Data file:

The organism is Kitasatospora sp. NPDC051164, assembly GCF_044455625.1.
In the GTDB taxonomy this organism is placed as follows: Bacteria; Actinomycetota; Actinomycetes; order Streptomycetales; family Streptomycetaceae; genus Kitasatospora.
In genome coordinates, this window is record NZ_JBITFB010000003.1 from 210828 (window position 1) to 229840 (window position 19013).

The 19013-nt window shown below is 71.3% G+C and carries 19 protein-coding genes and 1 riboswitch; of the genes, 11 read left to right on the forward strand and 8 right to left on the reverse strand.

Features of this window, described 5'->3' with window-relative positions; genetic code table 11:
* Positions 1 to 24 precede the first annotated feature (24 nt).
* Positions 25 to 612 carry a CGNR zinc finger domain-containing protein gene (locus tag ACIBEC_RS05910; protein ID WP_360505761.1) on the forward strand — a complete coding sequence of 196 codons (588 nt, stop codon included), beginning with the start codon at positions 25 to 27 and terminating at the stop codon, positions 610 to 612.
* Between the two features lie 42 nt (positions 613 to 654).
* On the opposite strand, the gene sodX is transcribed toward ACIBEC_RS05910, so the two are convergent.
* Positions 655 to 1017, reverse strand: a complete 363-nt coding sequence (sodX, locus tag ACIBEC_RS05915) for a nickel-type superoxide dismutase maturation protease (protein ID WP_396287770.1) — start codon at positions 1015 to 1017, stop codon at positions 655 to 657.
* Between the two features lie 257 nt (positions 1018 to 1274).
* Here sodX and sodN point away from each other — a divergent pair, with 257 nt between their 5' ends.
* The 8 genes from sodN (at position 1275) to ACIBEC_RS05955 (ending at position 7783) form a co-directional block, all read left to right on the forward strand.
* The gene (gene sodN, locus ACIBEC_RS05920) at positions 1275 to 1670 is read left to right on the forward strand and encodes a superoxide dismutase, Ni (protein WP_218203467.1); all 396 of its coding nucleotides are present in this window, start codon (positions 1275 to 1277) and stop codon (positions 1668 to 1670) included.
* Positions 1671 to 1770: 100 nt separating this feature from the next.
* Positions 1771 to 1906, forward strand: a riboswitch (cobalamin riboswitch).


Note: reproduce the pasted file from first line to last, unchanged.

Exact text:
The organism is Kitasatospora sp. NPDC051164, assembly GCF_044455625.1.
In the GTDB taxonomy this organism is placed as follows: Bacteria; Actinomycetota; Actinomycetes; order Streptomycetales; family Streptomycetaceae; genus Kitasatospora.
In genome coordinates, this window is record NZ_JBITFB010000003.1 from 210828 (window position 1) to 229840 (window position 19013).

The 19013-nt window shown below is 71.3% G+C and carries 19 protein-coding genes and 1 riboswitch; of the genes, 11 read left to right on the forward strand and 8 right to left on the reverse strand.

Features of this window, described 5'->3' with window-relative positions; genetic code table 11:
* Positions 1 to 24 precede the first annotated feature (24 nt).
* Positions 25 to 612 carry a CGNR zinc finger domain-containing protein gene (locus tag ACIBEC_RS05910; protein ID WP_360505761.1) on the forward strand — a complete coding sequence of 196 codons (588 nt, stop codon included), beginning with the start codon at positions 25 to 27 and terminating at the stop codon, positions 610 to 612.
* Between the two features lie 42 nt (positions 613 to 654).
* On the opposite strand, the gene sodX is transcribed toward ACIBEC_RS05910, so the two are convergent.
* Positions 655 to 1017, reverse strand: a complete 363-nt coding sequence (sodX, locus tag ACIBEC_RS05915) for a nickel-type superoxide dismutase maturation protease (protein ID WP_396287770.1) — start codon at positions 1015 to 1017, stop codon at positions 655 to 657.
* Between the two features lie 257 nt (positions 1018 to 1274).
* Here sodX and sodN point away from each other — a divergent pair, with 257 nt between their 5' ends.
* The 8 genes from sodN (at position 1275) to ACIBEC_RS05955 (ending at position 7783) form a co-directional block, all read left to right on the forward strand.
* The gene (gene sodN, locus ACIBEC_RS05920) at positions 1275 to 1670 is read left to right on the forward strand and encodes a superoxide dismutase, Ni (protein WP_218203467.1); all 396 of its coding nucleotides are present in this window, start codon (positions 1275 to 1277) and stop codon (positions 1668 to 1670) included.
* Positions 1671 to 1770: 100 nt separating this feature from the next.
* Positions 1771 to 1906, forward strand: a riboswitch (cobalamin riboswitch).